IAG takes $240m hit on sale of British car unit
INSURANCE AUSTRALIA GROUP has finally sold its troubled British car insurance business, although the underwriter has taken a $240 million loss on the sale reflecting the knock-down prices for assets there.
IAG sold its Equity Red Star unit to the private equity firm Aquiline Capital Partners for £87 million ($133 million). IAG warned it was expected to book a loss of about $240 million in 2013, including a $160 million loss in the first half on the price tag and exposure to pension liabilities.
In the second half of 2013, IAG is expected to book a further $80 million loss mostly on foreign currency exposure to the insurer's reserves as the sale is completed.
The exit marks a costly adventure for shareholders. IAG paid $1.39 billion for the business in 2006. This included an insurance broking business, which has since been divested.
IAG launched a formal review of its loss-making British business earlier this year, in a move most expected would lead to its departure from the tough market.
While the recession-hit British economy is pressuring returns, many of IAG's problems there relate to deep structural problems in that market.
There has been a surge in payouts linked to car accidents in recent years driven by "claim farming" - lawyers acting on a "no win, no fee" basis, leading to more litigation and inflated payouts.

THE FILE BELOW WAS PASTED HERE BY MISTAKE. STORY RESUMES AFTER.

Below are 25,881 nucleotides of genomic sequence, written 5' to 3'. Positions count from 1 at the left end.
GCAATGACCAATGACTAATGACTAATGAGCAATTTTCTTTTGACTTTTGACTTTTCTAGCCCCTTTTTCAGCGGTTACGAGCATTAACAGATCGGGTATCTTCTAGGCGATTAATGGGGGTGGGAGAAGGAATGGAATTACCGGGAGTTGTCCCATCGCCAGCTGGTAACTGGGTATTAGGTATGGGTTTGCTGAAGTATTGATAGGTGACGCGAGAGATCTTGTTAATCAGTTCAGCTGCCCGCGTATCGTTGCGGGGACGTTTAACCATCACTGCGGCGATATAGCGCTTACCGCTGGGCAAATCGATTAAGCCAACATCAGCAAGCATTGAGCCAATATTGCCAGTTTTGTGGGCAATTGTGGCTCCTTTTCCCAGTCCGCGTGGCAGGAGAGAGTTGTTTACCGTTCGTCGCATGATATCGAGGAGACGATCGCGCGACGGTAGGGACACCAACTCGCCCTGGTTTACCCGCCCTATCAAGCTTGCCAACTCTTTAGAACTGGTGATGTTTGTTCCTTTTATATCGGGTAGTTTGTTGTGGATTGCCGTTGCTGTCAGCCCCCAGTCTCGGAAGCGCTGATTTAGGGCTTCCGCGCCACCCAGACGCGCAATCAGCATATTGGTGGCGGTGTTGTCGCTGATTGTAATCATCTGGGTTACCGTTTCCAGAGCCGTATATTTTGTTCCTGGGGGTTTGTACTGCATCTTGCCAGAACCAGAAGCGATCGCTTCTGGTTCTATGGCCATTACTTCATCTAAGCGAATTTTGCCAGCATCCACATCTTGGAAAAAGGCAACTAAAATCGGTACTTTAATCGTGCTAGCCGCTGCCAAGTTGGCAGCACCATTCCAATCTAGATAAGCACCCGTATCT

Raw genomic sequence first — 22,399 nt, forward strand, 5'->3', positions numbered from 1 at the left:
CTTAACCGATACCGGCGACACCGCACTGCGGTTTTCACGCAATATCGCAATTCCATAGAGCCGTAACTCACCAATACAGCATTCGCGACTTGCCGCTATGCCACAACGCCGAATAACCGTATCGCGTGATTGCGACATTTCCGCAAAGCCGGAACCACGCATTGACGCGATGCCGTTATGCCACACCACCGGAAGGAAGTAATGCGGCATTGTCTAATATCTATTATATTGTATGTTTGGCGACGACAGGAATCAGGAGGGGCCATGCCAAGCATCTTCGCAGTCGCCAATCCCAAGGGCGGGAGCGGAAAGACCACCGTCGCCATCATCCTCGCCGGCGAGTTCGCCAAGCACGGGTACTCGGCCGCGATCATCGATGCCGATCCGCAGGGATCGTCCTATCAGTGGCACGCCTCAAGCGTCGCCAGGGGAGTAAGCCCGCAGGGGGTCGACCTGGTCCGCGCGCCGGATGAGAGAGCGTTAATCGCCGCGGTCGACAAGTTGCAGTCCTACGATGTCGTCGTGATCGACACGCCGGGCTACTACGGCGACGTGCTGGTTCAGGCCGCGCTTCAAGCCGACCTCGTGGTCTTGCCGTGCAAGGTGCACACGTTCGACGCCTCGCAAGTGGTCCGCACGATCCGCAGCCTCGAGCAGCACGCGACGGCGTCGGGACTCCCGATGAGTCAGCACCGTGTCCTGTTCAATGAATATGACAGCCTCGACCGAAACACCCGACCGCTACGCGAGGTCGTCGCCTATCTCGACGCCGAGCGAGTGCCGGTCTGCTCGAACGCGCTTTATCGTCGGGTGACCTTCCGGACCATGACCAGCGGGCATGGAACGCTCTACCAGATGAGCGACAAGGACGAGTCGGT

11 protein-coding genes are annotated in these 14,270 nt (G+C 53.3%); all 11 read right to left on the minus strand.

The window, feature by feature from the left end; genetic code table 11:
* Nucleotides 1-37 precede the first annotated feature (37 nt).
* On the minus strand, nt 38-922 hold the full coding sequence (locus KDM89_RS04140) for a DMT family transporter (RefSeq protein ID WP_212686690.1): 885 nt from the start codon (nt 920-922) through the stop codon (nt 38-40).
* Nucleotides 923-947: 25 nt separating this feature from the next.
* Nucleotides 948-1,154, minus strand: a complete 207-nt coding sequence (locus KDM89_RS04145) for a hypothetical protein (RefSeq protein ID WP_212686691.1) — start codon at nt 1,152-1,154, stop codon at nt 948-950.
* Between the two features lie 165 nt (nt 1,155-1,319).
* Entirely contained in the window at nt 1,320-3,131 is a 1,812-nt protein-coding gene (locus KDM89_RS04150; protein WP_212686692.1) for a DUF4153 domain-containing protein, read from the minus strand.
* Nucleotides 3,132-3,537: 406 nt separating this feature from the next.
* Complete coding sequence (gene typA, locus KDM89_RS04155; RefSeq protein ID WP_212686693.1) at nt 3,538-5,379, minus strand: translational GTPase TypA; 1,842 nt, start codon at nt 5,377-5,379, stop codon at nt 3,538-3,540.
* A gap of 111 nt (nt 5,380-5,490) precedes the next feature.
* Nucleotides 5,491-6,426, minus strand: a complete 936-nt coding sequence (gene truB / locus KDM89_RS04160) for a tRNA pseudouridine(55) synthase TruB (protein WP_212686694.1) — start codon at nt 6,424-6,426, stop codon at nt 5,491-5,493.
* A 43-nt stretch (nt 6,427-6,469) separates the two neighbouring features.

Insurers also point to a rise in fraud during economic downturns, while discounting over recent years has resulted in Equity Red Star failing to price for risk.
Before Friday's sale, analysts valued IAG's British business at about $350 million, including goodwill.
While Equity Red Star represented a headache for IAG in recent years, it had also been focusing on expanding into the faster-growing Asian region, investing in businesses in Malaysia, Vietnam and India. IAG also has operations in India and China.
The IAG chief executive, Mike Wilkins, said all options for Equity Red Star had been investigated, but a sale was the best outcome.
He said the insurer had examined the prospect of improving the performance of the British business within the current operating model and refining the strategy to a more focused specialist motor offering.